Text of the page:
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Changing Euro Cylinders

Discussion in 'Windows and Doors' started by h5djr, 5 Feb 2006.

  1. h5djr

    h5djr

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    How easy is it to change the Euro profile cylinders on an external door ?
     
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  3. big-all

    big-all

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    usualy very very easy
    look for a single screw on the end off the door that lines up with the fin on the lock remove it
    if you cant see it remove the plate covering the edge off the lock
    insert key turn about a quarter turn complete lock should come out you may have to turn the key a bit more or less to line up the lever with the slot
    if it still wont come out rotate through 180 degrees[1/4 turn the other way ;) ]
     
  4. Scrit

    Scrit

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    Just make sure that the replacement barrel doesn't prutrude more than a few millimetres beyond the door plate on the outside

    Scrit
     
  5. HandyHands

    HandyHands

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    If you can, take the cylinder with you when buying the replacement, and ensure you get the same size. This assumes the current one is the correct size of course - as Scrit has pointed out, ensure minimal amount is showing on the external face.

    Measurements are usually taken from the middle of the cam to the end of the cylinder, so a 40/50 is actually a 35/10/45 - where the 10 is the width of the cam.

    Buy the best you can afford, as cheap Euro's are false economy.
     
  6. h5djr

    h5djr

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    Thanks guys. I want to replace the existing one in my patio doors and buy a new one to go in to a new front door that is shortly being fitted. My existing timber front door has a KABA 20 cylinder and I want to use the same again.
     
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  8. HandyHands

    HandyHands

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    Kaba 20 - good quality lock.

    however, it's unlikely you'll be able to reuse the cylinder in your wooden door if youre replacing with UPVC, as this is likely to be a 30/30 size - so you'll need to purchase a new one. If you're replacing with another wooden door, then you should be ok (this would be my choice - wooden over UPVC every day).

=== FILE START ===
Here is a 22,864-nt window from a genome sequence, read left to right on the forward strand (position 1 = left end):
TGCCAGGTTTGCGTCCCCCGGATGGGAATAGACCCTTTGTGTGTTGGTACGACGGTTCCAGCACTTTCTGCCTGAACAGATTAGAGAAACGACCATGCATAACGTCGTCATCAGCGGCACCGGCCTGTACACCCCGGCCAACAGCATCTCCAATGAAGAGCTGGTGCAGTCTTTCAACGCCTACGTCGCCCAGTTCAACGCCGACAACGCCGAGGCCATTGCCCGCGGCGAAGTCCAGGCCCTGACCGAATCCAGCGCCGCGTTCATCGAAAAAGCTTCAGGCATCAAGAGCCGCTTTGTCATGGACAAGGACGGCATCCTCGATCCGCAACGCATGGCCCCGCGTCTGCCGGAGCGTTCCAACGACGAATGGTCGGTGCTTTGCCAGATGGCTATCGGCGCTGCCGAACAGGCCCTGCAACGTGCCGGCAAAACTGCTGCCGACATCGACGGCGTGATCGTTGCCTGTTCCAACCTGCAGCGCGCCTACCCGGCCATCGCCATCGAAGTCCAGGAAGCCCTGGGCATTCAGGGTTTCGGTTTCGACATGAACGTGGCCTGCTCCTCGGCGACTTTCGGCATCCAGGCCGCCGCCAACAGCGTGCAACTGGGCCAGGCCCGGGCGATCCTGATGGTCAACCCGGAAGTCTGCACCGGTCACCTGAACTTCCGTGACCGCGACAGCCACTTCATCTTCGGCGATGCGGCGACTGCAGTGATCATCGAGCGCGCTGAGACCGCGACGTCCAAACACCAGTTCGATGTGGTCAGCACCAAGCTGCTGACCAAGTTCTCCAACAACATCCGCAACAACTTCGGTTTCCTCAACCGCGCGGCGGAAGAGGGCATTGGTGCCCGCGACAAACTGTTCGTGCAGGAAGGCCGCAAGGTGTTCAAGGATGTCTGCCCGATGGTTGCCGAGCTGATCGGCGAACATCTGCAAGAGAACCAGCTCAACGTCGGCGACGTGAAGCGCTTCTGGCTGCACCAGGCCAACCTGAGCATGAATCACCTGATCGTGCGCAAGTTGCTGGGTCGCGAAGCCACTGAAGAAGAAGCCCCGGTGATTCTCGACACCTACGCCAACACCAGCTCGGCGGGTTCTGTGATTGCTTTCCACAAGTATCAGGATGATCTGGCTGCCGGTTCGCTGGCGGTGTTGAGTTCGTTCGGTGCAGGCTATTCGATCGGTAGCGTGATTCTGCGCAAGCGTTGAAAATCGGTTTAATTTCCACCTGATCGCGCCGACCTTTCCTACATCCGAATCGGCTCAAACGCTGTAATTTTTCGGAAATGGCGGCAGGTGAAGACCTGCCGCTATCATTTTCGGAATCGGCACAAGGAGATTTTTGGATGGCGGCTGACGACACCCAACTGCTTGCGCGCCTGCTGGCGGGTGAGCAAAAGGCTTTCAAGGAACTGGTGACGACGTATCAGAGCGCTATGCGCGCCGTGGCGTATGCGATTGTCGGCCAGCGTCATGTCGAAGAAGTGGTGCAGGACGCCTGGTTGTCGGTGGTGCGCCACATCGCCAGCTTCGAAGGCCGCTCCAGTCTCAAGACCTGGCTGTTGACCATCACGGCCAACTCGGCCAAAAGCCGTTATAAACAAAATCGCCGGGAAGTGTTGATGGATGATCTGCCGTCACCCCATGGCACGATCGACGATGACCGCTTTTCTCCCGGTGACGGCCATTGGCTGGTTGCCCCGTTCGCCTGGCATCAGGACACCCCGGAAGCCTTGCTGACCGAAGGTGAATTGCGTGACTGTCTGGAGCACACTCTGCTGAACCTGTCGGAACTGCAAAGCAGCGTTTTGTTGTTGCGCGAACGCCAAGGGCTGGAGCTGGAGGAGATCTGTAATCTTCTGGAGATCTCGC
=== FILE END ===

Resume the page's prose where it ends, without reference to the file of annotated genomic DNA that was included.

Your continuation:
When you get the new door fitted, make sure the cylinder is the correct size as mentioned above, and ask them if they give you a choice of cylinder (unlikely).
     
  9. h5djr

    h5djr

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    My new door will be a GRP core door - looks like real painted hardwood but has a GRP core with high quality two pack PUR Acrylic top coat(Anglian Classic). Much better in my opinion that normal PVCu and quite a bit more expensive as well.

    Having spoken to Kaba (UK) they recommend their KABA quattro 17mm Euro Profile cylinders. These will work with the new door and they can supply them 'keyed alike' for the new front door and the existing aluminium patio doors (Everest).

    The present Kaba cylinder on the front door is a standard Yale type cylinder some 27 years old. When I gave Kaba the number on the existing key they did say they could make up new Euro Cylinders to match the existing key if a wanted which I thought was quite good after 27 years.
     
  10. HandyHands

    HandyHands

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    If it's the KABA Quattro S system, then the keys can be registered - so duplicates can only be obtained with written authority from the registered owner.

    17mm sounds a little small. measure the depth of the new door, add on the depth of the handleset, and this will give you the approximate depth of the required cylinder.

    Keying Alike is a good option if you don't like multiple keys that only open a single door. The downside is that if you lose a key, the entire security of your house is compromised - and you'll need to change all the locks, and not just one.

    Quality doesn't come cheap though. Make sure they are fitted correctly, and that the locking mechanism (multi-point or Euro sashlock ?) is working correctly. Get hinge bolts fitted, and make sure the door frame is sound (this is often the weak point). This should keep the insurance happy.
     
  11. h5djr

    h5djr

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    The 17mm refers to the diameter of the key part of the Euro cylinder, not the width of the total cylinder. This is more likely to be 30/30 or 60mm.
     
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